Twice each year since that time, ISL has issued an open call to all public, institutional and other Indiana libraries to request these free computers. The requirements are simple: The requests are limited to libraries in Indiana, the computers must be used to assist the public and the library should be willing to pick this equipment up from the state library whenever possible. Since 2011, this partnership between the ISL and Net Literacy has made over 1,400 free, rebuilt computers and monitors available to libraries in Indiana.

Marcus Bullock, a Project Search intern, makes sure the computers are in working order.

For more information about this partnership or instructions on how to request Net Literacy computers, please contact the Library Development Office.

This blog post is by Steven J. Schmidt, Library Development Office supervisor. For more information, contact Steven at (317) 232-3715 or send an email to StatewideService@library.in.gov.

The Indiana/Virginia land dispute

The Cornelius Harnett and William Sharpe letter (S0593) was received by Rare Books and Manuscripts as a donation from Guy Morrison Walker on June 2, 1919.

The letter was sent to North Carolina Governor Richard Caswell by Harnett and Sharpe while they served in the Continental Congress during the United States Revolutionary War. Dated November 4, 1779, Harnett and Sharpe relay information about a petition presented to Congress by the Indiana Land Company regarding land claims. There had been a dispute between shareholders of the Indiana Land Company and Virginia as to who had the legal right to sell land located along the Ohio River. The Indiana Land Company’s petition asserted Congress had jurisdiction over the land but Virginia claimed it had jurisdiction and North Carolina supported Virginia’s claim. For more information about the controversy, visit the Indiana Historical Bureau’s “The Naming of Indiana” page.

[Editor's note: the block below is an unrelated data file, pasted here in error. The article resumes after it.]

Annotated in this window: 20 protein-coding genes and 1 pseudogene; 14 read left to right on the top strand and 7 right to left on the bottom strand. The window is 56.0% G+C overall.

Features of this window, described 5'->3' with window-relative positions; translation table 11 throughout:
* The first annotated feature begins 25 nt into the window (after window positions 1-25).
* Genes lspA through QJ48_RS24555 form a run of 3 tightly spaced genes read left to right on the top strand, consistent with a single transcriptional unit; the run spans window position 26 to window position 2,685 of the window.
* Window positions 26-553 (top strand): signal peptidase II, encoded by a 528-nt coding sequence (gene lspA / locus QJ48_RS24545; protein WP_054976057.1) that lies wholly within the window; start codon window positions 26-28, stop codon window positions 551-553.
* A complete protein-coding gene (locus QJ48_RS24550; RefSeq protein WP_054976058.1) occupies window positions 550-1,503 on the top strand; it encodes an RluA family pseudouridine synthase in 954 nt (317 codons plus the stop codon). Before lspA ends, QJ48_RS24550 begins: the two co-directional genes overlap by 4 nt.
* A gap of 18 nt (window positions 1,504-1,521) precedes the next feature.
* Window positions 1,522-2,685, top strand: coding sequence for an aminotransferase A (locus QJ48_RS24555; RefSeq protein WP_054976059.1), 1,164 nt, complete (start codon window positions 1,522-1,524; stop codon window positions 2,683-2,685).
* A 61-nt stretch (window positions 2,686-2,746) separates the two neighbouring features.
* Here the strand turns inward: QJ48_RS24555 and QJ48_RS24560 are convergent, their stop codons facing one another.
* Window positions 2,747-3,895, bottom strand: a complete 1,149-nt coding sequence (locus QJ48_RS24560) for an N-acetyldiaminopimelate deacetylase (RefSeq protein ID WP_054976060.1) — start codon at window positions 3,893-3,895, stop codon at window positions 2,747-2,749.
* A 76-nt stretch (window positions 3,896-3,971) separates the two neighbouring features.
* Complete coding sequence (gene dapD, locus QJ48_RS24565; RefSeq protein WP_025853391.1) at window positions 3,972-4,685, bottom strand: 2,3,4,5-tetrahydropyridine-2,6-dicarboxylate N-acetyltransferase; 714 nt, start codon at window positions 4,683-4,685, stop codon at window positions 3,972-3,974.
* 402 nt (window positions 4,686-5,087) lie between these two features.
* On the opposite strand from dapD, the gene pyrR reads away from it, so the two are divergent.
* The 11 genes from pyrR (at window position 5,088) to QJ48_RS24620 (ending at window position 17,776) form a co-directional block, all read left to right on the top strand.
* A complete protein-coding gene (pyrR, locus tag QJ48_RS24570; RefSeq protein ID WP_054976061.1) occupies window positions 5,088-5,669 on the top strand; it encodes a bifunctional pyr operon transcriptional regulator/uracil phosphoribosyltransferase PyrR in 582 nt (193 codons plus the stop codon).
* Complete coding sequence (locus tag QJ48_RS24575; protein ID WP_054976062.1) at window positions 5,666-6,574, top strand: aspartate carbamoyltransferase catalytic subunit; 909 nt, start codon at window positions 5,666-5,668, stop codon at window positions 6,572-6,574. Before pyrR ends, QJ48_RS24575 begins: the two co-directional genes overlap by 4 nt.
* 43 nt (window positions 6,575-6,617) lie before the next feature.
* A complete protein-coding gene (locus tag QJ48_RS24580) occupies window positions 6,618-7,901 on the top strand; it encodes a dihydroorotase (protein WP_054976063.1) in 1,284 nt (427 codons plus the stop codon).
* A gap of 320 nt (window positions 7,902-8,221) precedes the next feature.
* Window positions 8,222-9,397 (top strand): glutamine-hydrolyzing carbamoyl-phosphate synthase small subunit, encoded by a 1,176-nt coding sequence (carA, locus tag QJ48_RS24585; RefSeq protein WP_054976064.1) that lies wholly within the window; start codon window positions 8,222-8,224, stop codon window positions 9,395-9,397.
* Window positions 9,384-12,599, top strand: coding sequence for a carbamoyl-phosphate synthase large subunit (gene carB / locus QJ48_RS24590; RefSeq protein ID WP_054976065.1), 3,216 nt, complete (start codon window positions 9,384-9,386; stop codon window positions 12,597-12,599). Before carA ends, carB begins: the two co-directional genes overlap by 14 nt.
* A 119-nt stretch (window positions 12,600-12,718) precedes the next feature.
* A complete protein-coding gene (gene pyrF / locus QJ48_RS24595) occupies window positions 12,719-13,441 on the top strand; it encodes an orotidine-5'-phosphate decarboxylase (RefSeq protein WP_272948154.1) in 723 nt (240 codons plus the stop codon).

This historical document is in the process of being digitized and transcribed and will be available via the Indiana State Library Digital Collections page.

To read more about proposed borders in early Virginia region history, including Vandalia, visit the West Virginia Division of Culture and History’s website.

This blog post was written by Bethany Fiechter, Rare Books and Manuscripts Supervisor, Indiana State Library. For more information, contact the Indiana State Library at (317) 232-3678 or “Ask-A-Librarian” at http://www.in.gov/library/ask.htm.

Connect with the Indiana State Library on social media

Perhaps you’ve stumbled upon this blog via the Wednesday Word, the Indiana State Library’s (ISL) weekly statewide newsletter. Perchance you’ve ended up here as the result of a good ol’ fashioned Google search. Maybe you’re even here because of a social media referral. Well, now that you’re here, we’d like to invite you to connect with the state library on any, or all, of our social media accounts.

Instagram

The state library’s Instagram account often contains pictures of the library’s architecture and showcases exhibits, displays, interesting items from our collections, the Indiana Young Readers Center and rare books and manuscripts.

The Great Hall – Posted to Instagram on Jan. 4, 2017.

Feel free to follow and don’t forget to tap the heart.

Facebook

Ah, Facebook. We all love it, right? In addition to sharing some of the same content we post to Instagram, we also share library-related stories from all over the state and country and often let you know what’s going on with our friends at the Indiana Historical Bureau (IHB). In fact, very recently, IHB shared this incredible video of early 20th century Indiana.

 

Give us a thumbs up!

Twitter

Twitter is where you’ll find info about library closings and re-tweets of interesting library related tweets from all over the country, like the story about Daliyah Maria Arana, the four-year-old who has already read over 1,000 books. It’s also where you might find re-tweets about us.

Dec. 22, 2016 – We’re not opened on Christmas and we hope you have a great holiday!

Re-tweet and like.

YouTube

ISL’s YouTube channel is for patrons and librarians alike. This is where the state library archives webinars and training sessions that can help librarians earn LEUs. We also, occasionally, feature digitized video from our vast Rare Books and Manuscripts collection, like this astonishing video of Irene Dunne and Will Hays at the 30th Annual Banquet of the Indiana Society of Chicago on Dec. 13, 1941.

 

We’re currently re-vamping the channel, so be sure to subscribe and check in often.

Pinterest

Pinterest is another social media account for both library employees and patrons. You can peek in and get a behind-the-scenes look at what goes into library programming and you can also see pins of pictures of the state library itself. There’s something for everyone.

Check out our boards.

Be sure to follow and pin.